Just a few years have passed since the Danish art scene could celebrate that for the first time in thirty years an artist, Kirsten Langkilde, took over the rector’s chair at The Royal Danish Academy of Fine Arts’ Schools of Visual Arts. Now, another artist is taking over: Lars Bent Petersen.
In addition to being a central figure on the Danish art scene, Bent Petersen has extensive academic experience. For the past five years, he has been rector of the Funen Art Academy, where he previously taught from 1999 to 2006. During the period 2006 to 2015 he was director of studies at The Royal Danish Academy of Academy of Fine Arts’ Schools of Visual Arts, where he was also vice-rector from 2012 to 2014 and later acting rector in 2014. As an artist, Bent Petersen belongs to the generation that came of age during the 1990s, and for the last decade his post-conceptual practice has focused on sculpture.
Following Langkilde’s resignation, there were concerns about whether there would be any candidates for the job at all. Or, rather, whether the prospective applicants would truly grasp the challenges and full scope of the job, including the need to communicate with politicians as well as students.
In selecting Bent Petersen, the academy gets a rector who knows what he is getting into. Even when considering the institution’s deeper levels of dysfunction, which go beyond the incidents that have attracted public attention in recent years, such as the declaration of no confidence in the former rector, various cases involving inappropriate or abusive behaviour, and the so-called ‘bust stunt’. The conclusions of the recently published external report on the school’s internal affairs will hardly come as a surprise to him.
Commissioned by the Danish Minister of Culture, the report found no evidence that recent “identity-political and sexism-related events” differ significantly from cases found at similar institutions of academic research and education. However, it did conclude that “the academy evinces a pronounced lack of leadership and of the competencies required to manage pedagogical-ideological processes.” As the report summarises: “To put matters simply and bluntly, the academy finds itself in a situation where it does not seem to be the ‘problems’ that are the problem – but the way in which many speak about and position themselves in relation to those problems, both internally and externally.”
For anyone who has interacted even a little with the academy, it is quite obvious that the clean-up recommended in the report has been sorely needed for years – almost ever since Bent Petersen himself was a student there. All other things being equal, it must be a boon to have a new rector who understands – insofar as this is even possible – these wildly proliferating organisational mille plateaux and the intricate interrelationships between the academy’s faculty, schools, laboratories, councils, and boards.
The question is also whether the problems at the academy are any greater now than they always have been. One struggles to recall a time when conflicts and conditions at the school were not, at least to some extent, the focal point of the art scene’s conversations about the place. The new thing is that here, as in other parts of society, we have begun to speak more openly about issues regarding power relations, diversity, etc. Topics that have, ever since the first #MeToo movement in 2017, been on general agendas in and outside of Denmark.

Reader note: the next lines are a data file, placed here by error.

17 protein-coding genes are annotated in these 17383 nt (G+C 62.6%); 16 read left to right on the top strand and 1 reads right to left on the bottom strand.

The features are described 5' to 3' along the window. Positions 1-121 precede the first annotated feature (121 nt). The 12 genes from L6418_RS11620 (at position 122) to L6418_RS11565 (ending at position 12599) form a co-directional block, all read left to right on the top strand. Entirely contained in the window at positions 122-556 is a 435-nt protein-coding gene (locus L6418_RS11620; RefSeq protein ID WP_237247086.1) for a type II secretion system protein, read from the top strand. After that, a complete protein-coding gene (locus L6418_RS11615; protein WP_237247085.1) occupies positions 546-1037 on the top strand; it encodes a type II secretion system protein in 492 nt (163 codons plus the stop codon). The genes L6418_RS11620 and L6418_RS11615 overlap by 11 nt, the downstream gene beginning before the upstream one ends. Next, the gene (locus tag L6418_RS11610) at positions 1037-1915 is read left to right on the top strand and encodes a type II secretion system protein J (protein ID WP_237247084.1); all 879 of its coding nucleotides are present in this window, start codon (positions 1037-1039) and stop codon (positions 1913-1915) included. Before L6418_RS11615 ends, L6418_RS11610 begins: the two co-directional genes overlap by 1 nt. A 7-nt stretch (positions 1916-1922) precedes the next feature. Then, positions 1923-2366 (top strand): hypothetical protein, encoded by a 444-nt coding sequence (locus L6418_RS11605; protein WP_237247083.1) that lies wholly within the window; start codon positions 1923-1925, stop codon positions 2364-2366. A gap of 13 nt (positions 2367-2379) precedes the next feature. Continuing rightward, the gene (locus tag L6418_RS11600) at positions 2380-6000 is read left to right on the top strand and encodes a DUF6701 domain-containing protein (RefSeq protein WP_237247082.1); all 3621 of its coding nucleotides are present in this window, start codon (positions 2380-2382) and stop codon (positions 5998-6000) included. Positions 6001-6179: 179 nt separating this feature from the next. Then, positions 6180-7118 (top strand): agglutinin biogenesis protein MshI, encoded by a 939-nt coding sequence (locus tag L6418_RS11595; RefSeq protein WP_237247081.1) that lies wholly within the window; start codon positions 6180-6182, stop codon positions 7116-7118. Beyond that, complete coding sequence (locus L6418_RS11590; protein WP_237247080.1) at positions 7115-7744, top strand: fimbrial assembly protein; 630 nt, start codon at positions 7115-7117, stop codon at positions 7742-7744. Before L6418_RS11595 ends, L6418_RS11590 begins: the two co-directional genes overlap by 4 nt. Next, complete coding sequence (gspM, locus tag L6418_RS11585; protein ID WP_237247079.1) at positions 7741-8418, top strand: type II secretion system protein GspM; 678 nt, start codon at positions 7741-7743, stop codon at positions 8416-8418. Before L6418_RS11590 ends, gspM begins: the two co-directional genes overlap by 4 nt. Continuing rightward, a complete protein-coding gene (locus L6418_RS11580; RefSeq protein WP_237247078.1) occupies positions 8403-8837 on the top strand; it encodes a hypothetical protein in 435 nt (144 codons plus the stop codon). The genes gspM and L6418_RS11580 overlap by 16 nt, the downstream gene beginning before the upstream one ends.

However, there are indications that crises in art education hold a special appeal for the media. Perhaps this is really the main thing. Since 2018, when the first incidents at The Creative Writing School (Forfatterskolen) and The Royal Danish Academy of Fine Arts came into the media spotlight, interest has only grown greater – often born out of the mixture of mistrust and fascination that characterises the Danish mainstream outlook on art. Several front-page stories, at times even entire sections of newspapers, have been dedicated to these topics. This has also been the case with crises at similar institutions in the Nordic countries: last summer at the Oslo National Academy of the Arts and currently at the University of Arts, Crafts, and Design in Stockholm. Here, too, national media, which usually shows little interest in art education, has dived into the smallest details of the institutional structure and the teaching provided. This is not to say that the problems are not real, or that, for example, The Royal Danish Academy of Fine Arts has not suffered from a “management vacuum,” as the report states. But this media attention is a new aspect with which the new rector must also deal.
Hopefully, Bent Petersen will gain some advantage from the fact that he has always been interested in analysing art from a societal perspective. This is evident in his art and his writing, including texts written for Kunstkritikk. In his 2019 review of the major monograph on Stig Brøgger – who was incidentally Bent Petersen’s professor at the Royal Danish Academy of Fine Arts – he wrote:
At that time [the 1960s] art and artists instrumentalised the new technological, economic, and philosophical possibilities of post-war society, precisely by creating a new art that was always in step with what was possible at the time. Today, things are almost the other way around. Now it is art that has been instrumentalised – in technological, financial, political, and philosophical terms – including by art itself, in an ideological struggle for social and economic power, whether one wants it or has it.
Navigating art’s instrumentalisation in an educational setting is just one of many major tasks that await Bent Petersen. One can only hope that the Danish Ministry of Culture has taken note of the report’s concluding remarks: “The continued development work requires political support and assurance that even if ‘things take time’, there is sufficient scope, time, and support to allow this to happen.”